3-12 Two Profiles of Robbers in the Ancient World | BYU Studies

3-12 Two Profiles of Robbers in the Ancient World

Section 03: Jewish Social and Religious Institutions
3-12 Two Profiles of Robbers in the Ancient World3-12 Two Profiles of Robbers in the Ancient World

Explanation:

Chart 3-12 gives two profiles of brigands or robbers in the ancient world. Since "robbers" are mentioned seven times in the Greek New Testament (sometimes inaccurately translated as "thieves"), this subgroup on the fringes of the world of the New Testament needs to be understood carefully. From the viewpoint of the dominant government, robbers were vile outlaws; but from the viewpoint of the marginal elements of society, they were heroic Robin Hoods. An understanding of these two profiles explains how Jesus or Barabbas could have been seen as a robber, either favorably or unfavorably, depending on one's social viewpoint. It also discloses important ways in which Jesus and his followers did not conform completely to either of these two profiles.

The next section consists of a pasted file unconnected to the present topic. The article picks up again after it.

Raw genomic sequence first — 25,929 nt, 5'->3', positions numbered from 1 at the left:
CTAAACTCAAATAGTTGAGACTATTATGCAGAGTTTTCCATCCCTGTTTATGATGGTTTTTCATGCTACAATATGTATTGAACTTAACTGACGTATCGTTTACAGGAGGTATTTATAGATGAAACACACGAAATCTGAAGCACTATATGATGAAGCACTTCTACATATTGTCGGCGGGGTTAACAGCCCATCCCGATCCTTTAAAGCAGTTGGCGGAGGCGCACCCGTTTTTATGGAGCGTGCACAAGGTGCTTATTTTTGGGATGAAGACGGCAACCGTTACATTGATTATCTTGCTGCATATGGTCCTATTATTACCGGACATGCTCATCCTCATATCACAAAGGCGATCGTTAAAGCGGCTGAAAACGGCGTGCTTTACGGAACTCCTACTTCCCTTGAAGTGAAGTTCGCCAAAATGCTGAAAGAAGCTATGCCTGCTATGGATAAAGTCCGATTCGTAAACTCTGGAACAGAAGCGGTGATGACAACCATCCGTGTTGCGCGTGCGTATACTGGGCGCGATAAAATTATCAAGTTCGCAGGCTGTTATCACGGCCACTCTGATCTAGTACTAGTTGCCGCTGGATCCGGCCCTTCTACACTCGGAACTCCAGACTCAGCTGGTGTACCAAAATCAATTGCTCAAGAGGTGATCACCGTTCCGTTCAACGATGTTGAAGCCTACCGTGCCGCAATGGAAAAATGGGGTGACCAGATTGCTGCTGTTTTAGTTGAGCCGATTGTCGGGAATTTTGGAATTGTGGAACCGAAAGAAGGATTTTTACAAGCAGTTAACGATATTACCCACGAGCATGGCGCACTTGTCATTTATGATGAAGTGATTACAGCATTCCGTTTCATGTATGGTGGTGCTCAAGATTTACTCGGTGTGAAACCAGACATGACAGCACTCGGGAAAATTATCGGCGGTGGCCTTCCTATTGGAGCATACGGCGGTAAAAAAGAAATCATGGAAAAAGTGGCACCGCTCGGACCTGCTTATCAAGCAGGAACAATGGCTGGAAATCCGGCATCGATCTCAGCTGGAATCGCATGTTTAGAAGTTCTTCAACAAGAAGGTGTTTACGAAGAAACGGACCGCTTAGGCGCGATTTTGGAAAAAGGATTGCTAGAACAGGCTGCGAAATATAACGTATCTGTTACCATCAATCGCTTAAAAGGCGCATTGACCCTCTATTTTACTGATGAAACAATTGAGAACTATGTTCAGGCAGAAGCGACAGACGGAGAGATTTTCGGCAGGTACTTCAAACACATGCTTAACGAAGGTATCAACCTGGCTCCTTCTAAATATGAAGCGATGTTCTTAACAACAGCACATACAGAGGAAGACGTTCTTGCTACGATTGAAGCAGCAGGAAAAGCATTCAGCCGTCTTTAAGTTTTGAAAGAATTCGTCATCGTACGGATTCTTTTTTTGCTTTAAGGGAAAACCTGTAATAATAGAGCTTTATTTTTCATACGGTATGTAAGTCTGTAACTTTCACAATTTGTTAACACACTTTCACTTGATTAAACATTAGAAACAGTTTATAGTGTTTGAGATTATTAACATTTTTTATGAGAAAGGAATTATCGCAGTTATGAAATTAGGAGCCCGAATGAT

References:

Kent P. Jackson, "Revolutionaries in the First Century," MWNT, 129-40.
John W. Welch, "Legal and Social Perspectives on Robbers in First-Century Judea," MWNT, 141-53.